It seemed to him that in Annawadi, fortunes derived not just from what people did, or how well they did it, but from the accidents and catastrophes they dodged. A decent life was the train that hadn’t hit you, the slumlord you hadn’t offended, the malaria you hadn’t caught.Katherine Boo's nonfiction gem chronicles the lives of inhabitants of Annawadi, a Mumbai slum nestled behind a wall plastered with tile advertisements that promise your floors will be "Beautiful Forever." Annawadi sprung up in the shadow of luxury hotels next to Mumbai's airport, and its residents subsist (or fail to subsist) on tiny incomes from gathering and selling recyclables generated by the airport and surrounding construction sites.
The lives of Annawadians are incomprehensibly difficult. Their feet sprout towers of fungus during monsoons; their children's rat bites become infected and erupt with worms; they live on the brink of a lake of sewage, scrounging for food and recyclables in its midst. The infrastructure keeping them safe and alive is broken and corrupt--hospitals are decrepit, police and politicians all in someone's pocket, and their justice system is hopelessly convoluted. Nevertheless, Boo manages to craft a cinematically beautiful, suspensful tale around the tragically intertwined lives of Annwadi families after a woman sets herself on fire (suicide, as one can imagine, is a common way out). The prose reads like fiction--vivid, piercing fiction:
Let it keep, the moment when Officer Fish Lips met Abdul in the police station. Rewind, see Abdul running backward, away from the station and the airport, toward home. See the flames engulfing a disabled woman in a pink-flowered tunic shrink to nothing but a matchbook on the floor. See Fatima minutes earlier, dancing on crutches to a raucous love song, her delicate features unscathed. Keep rewinding, back seven more months, and stop at an ordinary in January 2008.Boo's writing is so seamless and her characters so layered and nuanced that I had trouble believing that this was really a work of nonfiction. She follows her characters through so many moments--both public and private--that it was hard to imagine how she could have gotten such access. I found myself distracted by the specificity of insight she had into individual characters' thought processes--how could she possibly know what they were thinking in that moment? There is an author's note at the end of the book that I wish she had put at the start. In it she describes her process, the years she spent building relationships, the video cameras she gave children to film many of the events she describes. I was a little more sold after reading it, but still somewhat incredulous.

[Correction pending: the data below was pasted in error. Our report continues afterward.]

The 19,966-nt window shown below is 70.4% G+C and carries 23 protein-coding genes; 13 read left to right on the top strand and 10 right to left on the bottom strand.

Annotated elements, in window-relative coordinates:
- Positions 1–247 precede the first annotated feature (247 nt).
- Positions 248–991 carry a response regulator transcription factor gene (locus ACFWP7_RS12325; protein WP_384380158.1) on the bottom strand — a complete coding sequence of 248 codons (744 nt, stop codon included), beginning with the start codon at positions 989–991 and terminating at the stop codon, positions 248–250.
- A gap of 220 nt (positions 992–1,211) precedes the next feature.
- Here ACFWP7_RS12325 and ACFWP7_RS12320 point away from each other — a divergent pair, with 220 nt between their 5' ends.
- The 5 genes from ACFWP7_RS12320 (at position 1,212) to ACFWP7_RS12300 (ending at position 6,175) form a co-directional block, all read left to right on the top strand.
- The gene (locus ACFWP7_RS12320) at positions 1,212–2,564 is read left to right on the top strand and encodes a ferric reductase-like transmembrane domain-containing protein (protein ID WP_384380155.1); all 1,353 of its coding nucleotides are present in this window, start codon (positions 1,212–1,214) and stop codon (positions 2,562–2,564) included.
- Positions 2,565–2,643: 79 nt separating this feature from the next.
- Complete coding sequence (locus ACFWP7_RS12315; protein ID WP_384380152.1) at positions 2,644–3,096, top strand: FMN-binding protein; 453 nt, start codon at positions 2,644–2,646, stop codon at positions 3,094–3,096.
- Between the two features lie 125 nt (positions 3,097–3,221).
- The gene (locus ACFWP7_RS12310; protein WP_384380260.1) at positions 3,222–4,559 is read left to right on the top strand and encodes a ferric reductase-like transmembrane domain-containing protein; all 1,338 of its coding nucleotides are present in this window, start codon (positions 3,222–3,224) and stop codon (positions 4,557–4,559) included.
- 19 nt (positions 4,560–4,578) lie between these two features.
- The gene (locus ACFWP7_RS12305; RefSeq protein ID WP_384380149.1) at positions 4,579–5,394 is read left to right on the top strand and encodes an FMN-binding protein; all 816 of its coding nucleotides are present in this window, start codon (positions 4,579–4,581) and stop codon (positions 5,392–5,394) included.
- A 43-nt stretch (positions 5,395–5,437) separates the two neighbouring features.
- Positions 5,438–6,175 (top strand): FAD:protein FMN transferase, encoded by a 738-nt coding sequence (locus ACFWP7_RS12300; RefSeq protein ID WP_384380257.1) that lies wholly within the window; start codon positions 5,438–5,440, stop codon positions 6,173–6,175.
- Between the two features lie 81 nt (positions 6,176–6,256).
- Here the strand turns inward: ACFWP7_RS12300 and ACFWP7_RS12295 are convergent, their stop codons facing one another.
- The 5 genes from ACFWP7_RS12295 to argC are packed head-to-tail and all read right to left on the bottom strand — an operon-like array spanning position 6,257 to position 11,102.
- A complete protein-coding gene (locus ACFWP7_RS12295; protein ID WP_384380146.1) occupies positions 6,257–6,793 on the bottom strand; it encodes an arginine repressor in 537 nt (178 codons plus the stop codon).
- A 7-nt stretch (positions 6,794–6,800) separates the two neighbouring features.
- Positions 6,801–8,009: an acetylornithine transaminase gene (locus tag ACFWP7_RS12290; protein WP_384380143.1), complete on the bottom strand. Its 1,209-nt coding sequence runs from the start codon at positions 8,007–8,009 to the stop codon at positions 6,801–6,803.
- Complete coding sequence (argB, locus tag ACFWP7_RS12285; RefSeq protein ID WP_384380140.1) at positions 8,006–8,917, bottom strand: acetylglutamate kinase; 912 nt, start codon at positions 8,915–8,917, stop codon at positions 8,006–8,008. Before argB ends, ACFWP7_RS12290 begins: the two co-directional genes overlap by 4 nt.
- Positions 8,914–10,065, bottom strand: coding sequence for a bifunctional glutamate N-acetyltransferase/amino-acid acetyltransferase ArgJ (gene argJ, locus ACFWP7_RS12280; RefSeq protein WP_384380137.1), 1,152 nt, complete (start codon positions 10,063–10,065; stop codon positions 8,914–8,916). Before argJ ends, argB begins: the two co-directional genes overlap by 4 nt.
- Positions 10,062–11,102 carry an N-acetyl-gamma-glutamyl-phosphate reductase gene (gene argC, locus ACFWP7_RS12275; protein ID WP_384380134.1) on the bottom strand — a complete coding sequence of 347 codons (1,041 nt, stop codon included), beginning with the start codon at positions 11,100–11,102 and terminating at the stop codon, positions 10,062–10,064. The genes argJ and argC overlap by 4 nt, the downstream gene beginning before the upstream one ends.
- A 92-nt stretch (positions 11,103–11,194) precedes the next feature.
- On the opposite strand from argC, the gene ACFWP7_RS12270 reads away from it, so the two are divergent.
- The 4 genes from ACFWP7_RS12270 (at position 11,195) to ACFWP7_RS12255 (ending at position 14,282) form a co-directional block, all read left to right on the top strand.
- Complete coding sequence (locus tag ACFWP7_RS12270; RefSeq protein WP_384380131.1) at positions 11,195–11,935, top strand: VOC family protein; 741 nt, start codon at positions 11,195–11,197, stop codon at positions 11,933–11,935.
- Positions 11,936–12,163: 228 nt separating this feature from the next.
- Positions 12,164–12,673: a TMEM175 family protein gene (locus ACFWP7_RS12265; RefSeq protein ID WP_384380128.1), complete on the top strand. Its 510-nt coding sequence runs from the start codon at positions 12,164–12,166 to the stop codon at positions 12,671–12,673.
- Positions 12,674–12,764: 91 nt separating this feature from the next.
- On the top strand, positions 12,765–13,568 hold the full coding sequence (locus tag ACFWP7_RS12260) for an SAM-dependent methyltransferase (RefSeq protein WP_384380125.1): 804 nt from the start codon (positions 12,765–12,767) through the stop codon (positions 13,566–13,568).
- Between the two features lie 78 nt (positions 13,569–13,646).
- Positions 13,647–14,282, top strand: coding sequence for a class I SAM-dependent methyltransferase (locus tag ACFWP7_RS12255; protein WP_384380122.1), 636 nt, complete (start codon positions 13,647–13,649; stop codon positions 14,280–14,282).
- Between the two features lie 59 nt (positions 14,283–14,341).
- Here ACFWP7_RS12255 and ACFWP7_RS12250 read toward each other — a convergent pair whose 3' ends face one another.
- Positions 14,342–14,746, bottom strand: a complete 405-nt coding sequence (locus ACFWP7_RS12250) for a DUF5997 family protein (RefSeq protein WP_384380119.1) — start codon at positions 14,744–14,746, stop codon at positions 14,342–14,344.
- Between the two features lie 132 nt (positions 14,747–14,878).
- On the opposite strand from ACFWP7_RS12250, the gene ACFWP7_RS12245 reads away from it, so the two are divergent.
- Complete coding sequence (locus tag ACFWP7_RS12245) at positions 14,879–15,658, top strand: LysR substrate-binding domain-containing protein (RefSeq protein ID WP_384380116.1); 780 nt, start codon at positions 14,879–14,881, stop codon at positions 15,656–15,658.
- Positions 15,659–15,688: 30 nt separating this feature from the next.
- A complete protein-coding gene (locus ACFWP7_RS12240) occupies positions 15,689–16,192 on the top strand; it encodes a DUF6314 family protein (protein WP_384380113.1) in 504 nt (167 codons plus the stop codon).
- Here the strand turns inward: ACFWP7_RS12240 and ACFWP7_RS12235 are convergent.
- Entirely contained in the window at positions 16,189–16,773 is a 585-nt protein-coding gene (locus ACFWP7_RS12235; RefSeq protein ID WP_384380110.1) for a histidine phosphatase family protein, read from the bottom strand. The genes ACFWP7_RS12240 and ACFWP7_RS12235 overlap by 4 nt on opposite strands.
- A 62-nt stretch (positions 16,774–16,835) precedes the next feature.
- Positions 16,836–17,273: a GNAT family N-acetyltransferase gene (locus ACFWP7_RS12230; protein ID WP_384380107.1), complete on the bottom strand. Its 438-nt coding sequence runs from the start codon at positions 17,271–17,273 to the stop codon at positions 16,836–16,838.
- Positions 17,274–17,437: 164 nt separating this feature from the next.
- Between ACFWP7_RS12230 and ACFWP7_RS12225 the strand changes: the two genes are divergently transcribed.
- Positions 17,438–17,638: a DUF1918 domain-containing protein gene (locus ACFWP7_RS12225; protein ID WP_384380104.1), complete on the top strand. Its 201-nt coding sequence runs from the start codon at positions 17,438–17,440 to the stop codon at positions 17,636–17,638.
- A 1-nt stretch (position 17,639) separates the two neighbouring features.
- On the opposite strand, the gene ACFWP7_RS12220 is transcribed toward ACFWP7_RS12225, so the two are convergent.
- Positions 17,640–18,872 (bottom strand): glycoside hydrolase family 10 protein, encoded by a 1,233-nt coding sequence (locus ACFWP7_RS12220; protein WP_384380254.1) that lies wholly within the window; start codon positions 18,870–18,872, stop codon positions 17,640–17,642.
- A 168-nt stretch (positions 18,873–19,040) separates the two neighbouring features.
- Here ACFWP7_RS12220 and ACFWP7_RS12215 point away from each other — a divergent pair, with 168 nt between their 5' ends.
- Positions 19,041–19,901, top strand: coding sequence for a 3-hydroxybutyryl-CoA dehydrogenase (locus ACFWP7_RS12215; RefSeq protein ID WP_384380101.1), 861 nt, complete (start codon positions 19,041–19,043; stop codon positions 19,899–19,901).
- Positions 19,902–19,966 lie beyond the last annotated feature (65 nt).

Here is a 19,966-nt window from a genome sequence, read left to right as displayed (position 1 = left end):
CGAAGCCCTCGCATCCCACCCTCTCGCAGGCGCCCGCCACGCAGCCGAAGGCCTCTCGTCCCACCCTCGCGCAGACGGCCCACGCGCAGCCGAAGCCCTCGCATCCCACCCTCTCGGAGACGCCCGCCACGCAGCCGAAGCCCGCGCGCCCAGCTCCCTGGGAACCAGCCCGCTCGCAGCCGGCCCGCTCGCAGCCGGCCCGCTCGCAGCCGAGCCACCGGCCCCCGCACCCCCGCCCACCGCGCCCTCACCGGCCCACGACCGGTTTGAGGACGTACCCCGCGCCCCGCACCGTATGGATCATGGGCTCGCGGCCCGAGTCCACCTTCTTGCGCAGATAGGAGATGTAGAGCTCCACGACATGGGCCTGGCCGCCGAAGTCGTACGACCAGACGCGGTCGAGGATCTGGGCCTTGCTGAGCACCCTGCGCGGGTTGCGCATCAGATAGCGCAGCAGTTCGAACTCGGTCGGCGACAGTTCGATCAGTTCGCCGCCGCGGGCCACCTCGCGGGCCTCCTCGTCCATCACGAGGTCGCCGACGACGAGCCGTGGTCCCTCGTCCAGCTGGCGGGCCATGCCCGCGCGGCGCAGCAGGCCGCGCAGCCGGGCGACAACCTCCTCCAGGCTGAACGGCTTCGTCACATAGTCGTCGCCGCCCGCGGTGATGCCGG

All that being said, this was a fantastic read. It's packed with information about corruption and poverty in India, but it doesn't read like a book packed with information. I've read a fair amount about India over the years, and I learned more from this book than from anything else I've read. It's heart-wrenching, but manageably so. I wish I had more of a sense of what to do or how to help--this is certainly much more of a descriptive account than it is a call to action--and I don't know how Boo spent as much time as she did immersed in this level of poverty without losing her mind (or just giving away all of her money).